Being Separated from Companions
Due to the numbers involved it is very easy to become separated from travelling companions. It is wise to have a plan in place before arriving so that each member of the party knows where to meet.
It is extremely important that all those undertaking this pilgrimage recognise the necessity to stay constantly alert to the personal health and accident risks which are present and do everything within their power to avoid them. The Tropical Medical Bureau centres throughout Ireland usually carry both the required and the recommended vaccines for travellers to the Hajj. Appointments should be made well in advance of visa application to ensure that these are given in sufficient time.
Travel News Headlines WORLD NEWS
Date: Fri 31 May 2019 Source: Vaxbeforetravel [edited] <https://www.vaxbeforetravel.com/level-1-travel-vaccine-requirements-updated-pilgrims-attending-hajj>
The Hajj, or annual pilgrimage to Mecca, Saudi Arabia, is scheduled for 9-14 Aug 2019, which enables those planning on attending this worldwide event have ample time to appropriately prepare for the trip. The Hajj is one of the world's largest mass gatherings each year and is associated with unique health risks.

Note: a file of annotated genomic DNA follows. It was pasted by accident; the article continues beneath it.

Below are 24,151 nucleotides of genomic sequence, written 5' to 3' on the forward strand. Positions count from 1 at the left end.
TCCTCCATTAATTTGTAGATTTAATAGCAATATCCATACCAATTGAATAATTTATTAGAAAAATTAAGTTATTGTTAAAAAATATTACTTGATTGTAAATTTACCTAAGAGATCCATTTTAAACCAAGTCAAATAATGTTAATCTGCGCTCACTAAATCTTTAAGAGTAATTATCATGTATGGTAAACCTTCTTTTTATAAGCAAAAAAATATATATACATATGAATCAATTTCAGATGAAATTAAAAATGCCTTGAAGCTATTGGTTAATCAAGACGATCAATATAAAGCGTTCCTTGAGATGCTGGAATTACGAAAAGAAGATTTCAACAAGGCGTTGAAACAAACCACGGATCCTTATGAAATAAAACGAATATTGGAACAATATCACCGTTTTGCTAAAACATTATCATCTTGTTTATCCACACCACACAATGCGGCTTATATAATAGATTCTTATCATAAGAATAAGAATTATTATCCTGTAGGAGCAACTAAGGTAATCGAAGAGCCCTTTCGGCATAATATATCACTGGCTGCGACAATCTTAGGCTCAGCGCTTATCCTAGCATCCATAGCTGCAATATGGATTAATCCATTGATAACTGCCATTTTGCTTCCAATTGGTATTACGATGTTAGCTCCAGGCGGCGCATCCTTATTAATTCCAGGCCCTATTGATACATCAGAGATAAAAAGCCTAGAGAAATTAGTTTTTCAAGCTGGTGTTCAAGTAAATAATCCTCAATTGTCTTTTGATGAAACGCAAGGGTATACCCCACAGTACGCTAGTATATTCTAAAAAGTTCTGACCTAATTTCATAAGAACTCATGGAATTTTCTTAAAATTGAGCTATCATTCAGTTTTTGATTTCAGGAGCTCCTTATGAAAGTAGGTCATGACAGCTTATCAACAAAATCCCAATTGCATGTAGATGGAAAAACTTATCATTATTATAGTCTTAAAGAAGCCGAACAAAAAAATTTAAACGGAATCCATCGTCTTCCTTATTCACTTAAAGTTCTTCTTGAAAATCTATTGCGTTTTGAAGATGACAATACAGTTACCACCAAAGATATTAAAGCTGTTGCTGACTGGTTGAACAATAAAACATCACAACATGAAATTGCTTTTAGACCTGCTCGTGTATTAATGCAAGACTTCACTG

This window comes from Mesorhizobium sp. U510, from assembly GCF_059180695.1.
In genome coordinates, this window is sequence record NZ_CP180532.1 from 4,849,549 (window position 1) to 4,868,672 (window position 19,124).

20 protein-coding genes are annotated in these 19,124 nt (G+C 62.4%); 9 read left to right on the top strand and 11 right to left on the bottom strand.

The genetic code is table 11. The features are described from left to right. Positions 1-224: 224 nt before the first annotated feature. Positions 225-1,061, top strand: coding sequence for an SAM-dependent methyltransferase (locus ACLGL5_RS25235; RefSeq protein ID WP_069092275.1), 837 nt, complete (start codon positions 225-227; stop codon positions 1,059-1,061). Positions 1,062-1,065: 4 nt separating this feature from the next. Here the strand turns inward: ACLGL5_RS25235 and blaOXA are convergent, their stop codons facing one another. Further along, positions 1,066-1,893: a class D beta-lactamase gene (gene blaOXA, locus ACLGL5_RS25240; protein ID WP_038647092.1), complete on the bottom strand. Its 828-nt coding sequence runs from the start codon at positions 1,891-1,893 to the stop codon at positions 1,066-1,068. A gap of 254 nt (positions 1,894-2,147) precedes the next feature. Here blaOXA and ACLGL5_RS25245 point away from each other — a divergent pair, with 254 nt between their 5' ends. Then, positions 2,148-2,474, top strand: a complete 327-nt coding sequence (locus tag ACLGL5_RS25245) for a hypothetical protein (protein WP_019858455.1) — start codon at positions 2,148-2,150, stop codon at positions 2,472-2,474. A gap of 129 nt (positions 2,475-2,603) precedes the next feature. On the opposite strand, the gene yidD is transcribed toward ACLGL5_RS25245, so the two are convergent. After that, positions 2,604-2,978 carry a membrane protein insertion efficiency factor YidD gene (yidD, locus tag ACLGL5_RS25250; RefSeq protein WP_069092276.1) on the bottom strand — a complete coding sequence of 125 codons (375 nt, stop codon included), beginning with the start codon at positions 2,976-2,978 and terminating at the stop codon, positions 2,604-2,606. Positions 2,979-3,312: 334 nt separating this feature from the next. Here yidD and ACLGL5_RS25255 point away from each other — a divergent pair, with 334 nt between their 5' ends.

More than 2 million Muslims from over 183 countries make Hajj each year, with approximately 11,000 Hajj pilgrims traveling from the United States.
Before attending the Hajj, both the US Centers for Disease Control and Prevention (CDC) and the Ministry of Health in the Kingdom of Saudi Arabia published vaccine requirements and travel recommendations. The CDC updated its Level 1 Travel Alert on 31 May 2019, saying those participating in the Hajj should be up-to-date on all routine vaccines, especially the measles-mumps-rubella (MMR).
The CDC says the measles virus is extremely contagious, and the crowded conditions during Hajj provide an ideal opportunity for measles transmission. As of 7 May 2019, the European Region reported 34 300 measles cases in 42 countries during 2019. For travellers who do not have evidence of measles immunity or who lack written documentation of measles vaccination, the CDC recommends 2 doses of MMR vaccine separated by at least 28 days, to be completed before travel.